September 18, 2014
Acts 18:1-4 (in context)
After this, Paul left Athens and went to Corinth. There he met a Jew named Aquila, a native of Pontus, who had recently come from Italy with his wife Priscilla, because Claudius had ordered all Jews to leave Rome. Paul went to see them, and because he was a tentmaker as they were, he stayed and worked with them. Every Sabbath he reasoned in the synagogue, trying to persuade Jews and Greeks.
Had anyone sung, “I want to wake up in the city that never sleeps” in the middle of the first century they would be singing of Corinth. A city of perhaps 100,000 souls, the Roman Colony Corinth sat at the crossroads of the Mediterranean world. In modern terms, Corinth feels to me like Los Angeles with a strong dose of Vegas thrown in. A port city, Corinth served as a major hub for the slave trade.
The city was known as a place of sexual escapade. In the ancient world, to “Corinthianize” meant to engage in sexual immorality. Looking for cheap labor? Go to Corinth. Looking for the ancient equivalent of SportsCenter? Find it in Corinth. Sintertainment? Can we say that what happened in Corinth . . . .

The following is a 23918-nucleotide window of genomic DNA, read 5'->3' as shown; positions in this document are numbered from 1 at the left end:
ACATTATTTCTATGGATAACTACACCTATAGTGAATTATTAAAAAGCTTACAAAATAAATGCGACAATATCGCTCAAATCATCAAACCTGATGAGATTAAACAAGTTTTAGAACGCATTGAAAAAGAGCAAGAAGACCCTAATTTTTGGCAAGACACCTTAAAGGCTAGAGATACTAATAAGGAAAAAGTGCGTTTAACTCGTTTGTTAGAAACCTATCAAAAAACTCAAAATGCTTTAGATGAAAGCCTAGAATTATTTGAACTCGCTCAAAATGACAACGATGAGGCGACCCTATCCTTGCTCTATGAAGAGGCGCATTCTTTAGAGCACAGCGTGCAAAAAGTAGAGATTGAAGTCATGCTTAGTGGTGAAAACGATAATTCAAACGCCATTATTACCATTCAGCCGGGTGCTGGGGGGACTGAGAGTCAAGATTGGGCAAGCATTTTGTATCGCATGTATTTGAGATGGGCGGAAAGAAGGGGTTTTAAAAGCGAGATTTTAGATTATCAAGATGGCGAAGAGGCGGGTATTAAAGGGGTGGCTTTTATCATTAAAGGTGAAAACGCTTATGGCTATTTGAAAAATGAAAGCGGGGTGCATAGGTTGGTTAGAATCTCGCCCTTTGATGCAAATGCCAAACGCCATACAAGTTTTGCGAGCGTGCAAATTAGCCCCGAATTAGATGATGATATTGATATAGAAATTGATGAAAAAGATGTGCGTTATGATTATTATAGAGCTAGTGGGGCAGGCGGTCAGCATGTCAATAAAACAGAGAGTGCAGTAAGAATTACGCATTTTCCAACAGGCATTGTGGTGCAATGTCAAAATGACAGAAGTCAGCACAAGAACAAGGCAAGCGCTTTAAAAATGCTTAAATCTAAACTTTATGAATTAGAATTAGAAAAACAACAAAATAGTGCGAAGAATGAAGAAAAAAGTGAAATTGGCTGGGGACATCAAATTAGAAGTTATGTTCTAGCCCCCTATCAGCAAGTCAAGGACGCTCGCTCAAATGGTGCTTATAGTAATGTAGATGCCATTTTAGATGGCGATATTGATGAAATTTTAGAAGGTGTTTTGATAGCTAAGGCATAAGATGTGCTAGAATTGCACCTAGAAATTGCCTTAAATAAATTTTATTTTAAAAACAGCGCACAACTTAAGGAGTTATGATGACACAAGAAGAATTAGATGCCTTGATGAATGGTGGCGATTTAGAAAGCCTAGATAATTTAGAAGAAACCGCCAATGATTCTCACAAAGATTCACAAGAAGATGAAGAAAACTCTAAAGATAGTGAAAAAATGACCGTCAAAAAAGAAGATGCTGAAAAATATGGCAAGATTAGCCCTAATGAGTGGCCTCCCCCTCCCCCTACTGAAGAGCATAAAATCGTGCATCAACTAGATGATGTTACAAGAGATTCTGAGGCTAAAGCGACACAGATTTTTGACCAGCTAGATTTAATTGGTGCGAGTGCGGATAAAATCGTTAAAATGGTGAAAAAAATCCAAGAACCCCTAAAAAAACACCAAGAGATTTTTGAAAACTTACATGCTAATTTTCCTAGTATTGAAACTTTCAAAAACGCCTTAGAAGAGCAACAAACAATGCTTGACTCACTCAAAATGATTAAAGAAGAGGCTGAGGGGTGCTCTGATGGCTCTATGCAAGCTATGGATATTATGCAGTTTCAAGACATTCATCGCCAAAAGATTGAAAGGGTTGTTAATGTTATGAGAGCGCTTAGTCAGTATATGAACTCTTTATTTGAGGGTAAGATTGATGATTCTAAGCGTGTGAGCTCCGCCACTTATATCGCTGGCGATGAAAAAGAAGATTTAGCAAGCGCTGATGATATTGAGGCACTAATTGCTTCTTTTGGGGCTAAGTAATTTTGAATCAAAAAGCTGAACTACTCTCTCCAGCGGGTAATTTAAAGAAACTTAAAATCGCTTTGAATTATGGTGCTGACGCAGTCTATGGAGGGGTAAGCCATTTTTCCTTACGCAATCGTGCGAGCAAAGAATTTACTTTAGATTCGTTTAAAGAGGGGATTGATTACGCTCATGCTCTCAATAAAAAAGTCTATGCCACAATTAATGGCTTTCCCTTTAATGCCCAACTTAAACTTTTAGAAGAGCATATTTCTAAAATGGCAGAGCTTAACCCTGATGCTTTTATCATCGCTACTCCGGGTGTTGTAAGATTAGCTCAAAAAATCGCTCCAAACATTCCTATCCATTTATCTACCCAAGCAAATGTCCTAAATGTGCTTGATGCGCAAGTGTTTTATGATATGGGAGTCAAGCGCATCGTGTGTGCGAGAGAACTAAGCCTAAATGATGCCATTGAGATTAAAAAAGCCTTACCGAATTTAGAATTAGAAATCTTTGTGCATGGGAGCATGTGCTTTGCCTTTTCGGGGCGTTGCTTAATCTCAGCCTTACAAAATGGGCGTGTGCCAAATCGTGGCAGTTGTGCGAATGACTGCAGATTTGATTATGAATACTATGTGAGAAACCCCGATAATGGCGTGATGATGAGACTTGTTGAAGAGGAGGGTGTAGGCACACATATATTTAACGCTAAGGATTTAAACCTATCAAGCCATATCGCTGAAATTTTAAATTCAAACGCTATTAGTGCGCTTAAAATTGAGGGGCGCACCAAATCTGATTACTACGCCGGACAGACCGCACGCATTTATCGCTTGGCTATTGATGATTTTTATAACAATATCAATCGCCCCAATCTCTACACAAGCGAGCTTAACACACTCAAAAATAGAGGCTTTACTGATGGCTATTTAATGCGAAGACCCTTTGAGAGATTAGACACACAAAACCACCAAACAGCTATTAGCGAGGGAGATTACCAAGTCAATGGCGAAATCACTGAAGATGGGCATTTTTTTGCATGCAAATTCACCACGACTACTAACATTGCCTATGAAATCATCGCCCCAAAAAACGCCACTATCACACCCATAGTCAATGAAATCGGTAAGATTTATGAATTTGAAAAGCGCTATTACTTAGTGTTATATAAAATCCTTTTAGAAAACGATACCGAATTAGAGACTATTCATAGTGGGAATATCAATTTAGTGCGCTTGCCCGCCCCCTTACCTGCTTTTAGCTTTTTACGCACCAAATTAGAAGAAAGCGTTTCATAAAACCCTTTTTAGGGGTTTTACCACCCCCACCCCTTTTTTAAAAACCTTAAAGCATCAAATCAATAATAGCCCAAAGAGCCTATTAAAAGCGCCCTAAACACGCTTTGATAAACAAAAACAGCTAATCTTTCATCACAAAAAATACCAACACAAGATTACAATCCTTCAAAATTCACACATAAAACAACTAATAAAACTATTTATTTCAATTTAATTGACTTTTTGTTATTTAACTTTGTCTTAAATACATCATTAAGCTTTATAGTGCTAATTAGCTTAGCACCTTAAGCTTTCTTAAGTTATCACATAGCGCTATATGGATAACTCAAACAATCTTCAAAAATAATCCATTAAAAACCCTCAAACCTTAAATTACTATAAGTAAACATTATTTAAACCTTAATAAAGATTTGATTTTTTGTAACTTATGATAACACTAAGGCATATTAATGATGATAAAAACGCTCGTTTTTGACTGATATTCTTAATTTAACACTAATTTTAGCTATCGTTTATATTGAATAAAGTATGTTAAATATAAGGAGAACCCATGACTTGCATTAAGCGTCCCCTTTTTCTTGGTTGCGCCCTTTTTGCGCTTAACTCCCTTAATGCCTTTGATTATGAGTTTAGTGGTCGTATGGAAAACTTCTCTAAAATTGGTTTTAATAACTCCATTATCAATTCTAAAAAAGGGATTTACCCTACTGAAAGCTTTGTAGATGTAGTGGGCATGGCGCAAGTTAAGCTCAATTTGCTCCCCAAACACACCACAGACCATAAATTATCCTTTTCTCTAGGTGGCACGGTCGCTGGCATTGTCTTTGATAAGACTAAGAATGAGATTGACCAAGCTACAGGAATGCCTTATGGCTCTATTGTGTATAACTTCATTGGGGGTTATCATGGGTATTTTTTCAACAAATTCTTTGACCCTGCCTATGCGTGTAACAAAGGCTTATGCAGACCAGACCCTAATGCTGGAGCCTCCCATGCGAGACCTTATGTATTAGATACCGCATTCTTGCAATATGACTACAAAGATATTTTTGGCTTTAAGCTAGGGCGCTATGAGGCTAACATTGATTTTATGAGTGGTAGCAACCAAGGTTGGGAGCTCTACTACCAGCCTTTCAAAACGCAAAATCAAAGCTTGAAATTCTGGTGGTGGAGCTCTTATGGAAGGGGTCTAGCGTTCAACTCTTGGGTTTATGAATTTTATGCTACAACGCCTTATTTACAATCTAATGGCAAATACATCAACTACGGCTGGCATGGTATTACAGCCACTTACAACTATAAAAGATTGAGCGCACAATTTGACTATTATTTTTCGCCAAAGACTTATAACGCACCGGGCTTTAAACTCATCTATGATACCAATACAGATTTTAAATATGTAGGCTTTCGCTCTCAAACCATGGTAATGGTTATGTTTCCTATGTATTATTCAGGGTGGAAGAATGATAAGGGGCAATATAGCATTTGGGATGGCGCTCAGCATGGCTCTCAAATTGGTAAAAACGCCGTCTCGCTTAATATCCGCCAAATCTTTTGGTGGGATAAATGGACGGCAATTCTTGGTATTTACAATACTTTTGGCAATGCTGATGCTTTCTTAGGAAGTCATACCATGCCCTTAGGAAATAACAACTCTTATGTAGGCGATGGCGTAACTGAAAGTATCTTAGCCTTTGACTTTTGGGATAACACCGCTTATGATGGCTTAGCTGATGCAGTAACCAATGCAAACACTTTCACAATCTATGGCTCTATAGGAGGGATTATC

This is the place Paul decided to know nothing except Jesus Christ and him crucified.
This is the place Paul knew only a “demonstration of the Spirit’s power” would get it done.
Maybe Paul realized he couldn’t compete with Corinth on Corinth’s terms; that he simply needed to let the Gospel speak on the Gospel’s terms.
And what’s this about Paul getting a job making tents? People always talk about this “bi-vocational” approach Paul took in financial categories– like Paul needed to have a second job because the church couldn’t pay him enough at the beginning.
My take? I don’t think it had anything to do with money. I think it was a calculated strategy to enter the Corinthian context under deep cover. You know, bonafide apostolic mojo.
We will see.
COME HOLY SPIRIT!
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